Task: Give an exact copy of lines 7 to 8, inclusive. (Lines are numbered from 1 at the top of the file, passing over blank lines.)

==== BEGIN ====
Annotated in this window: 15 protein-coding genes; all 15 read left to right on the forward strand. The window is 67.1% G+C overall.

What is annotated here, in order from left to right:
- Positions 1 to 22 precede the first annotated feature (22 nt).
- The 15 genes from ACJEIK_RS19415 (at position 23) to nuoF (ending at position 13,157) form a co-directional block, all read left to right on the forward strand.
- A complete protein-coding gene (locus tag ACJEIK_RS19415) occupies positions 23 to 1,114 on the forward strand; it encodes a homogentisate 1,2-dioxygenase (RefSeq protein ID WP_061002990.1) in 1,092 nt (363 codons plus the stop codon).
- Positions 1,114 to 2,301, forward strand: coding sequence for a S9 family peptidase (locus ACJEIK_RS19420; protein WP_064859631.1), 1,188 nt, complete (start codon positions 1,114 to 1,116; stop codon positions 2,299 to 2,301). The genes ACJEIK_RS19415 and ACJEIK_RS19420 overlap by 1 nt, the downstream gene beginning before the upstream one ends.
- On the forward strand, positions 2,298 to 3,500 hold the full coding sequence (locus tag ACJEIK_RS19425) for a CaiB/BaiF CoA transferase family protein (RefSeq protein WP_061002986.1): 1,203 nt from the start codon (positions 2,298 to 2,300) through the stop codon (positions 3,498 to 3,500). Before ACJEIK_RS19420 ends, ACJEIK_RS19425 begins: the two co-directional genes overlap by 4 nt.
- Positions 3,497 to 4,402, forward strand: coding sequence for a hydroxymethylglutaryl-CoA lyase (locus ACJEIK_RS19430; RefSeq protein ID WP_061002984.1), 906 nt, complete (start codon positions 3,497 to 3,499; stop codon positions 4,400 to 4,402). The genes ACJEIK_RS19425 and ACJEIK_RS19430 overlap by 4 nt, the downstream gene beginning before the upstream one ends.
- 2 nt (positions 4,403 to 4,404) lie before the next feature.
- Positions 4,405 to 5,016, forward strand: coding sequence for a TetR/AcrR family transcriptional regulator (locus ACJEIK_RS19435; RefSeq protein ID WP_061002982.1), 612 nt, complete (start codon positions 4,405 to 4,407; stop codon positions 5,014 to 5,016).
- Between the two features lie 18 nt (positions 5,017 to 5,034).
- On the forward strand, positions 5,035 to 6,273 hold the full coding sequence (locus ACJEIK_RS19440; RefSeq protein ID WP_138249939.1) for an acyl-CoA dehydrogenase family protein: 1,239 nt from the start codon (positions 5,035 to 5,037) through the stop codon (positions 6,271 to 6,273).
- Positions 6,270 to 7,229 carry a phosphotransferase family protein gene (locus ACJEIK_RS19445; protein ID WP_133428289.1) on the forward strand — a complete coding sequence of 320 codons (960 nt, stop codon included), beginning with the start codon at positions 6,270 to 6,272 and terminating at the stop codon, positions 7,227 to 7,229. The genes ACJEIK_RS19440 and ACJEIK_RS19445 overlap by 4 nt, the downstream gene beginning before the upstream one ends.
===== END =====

- On the forward strand, positions 2,298 to 3,500 hold the full coding sequence (locus tag ACJEIK_RS19425) for a CaiB/BaiF CoA transferase family protein (RefSeq protein WP_061002986.1): 1,203 nt from the start codon (positions 2,298 to 2,300) through the stop codon (positions 3,498 to 3,500). Before ACJEIK_RS19420 ends, ACJEIK_RS19425 begins: the two co-directional genes overlap by 4 nt.
- Positions 3,497 to 4,402, forward strand: coding sequence for a hydroxymethylglutaryl-CoA lyase (locus ACJEIK_RS19430; RefSeq protein ID WP_061002984.1), 906 nt, complete (start codon positions 3,497 to 3,499; stop codon positions 4,400 to 4,402). The genes ACJEIK_RS19425 and ACJEIK_RS19430 overlap by 4 nt, the downstream gene beginning before the upstream one ends.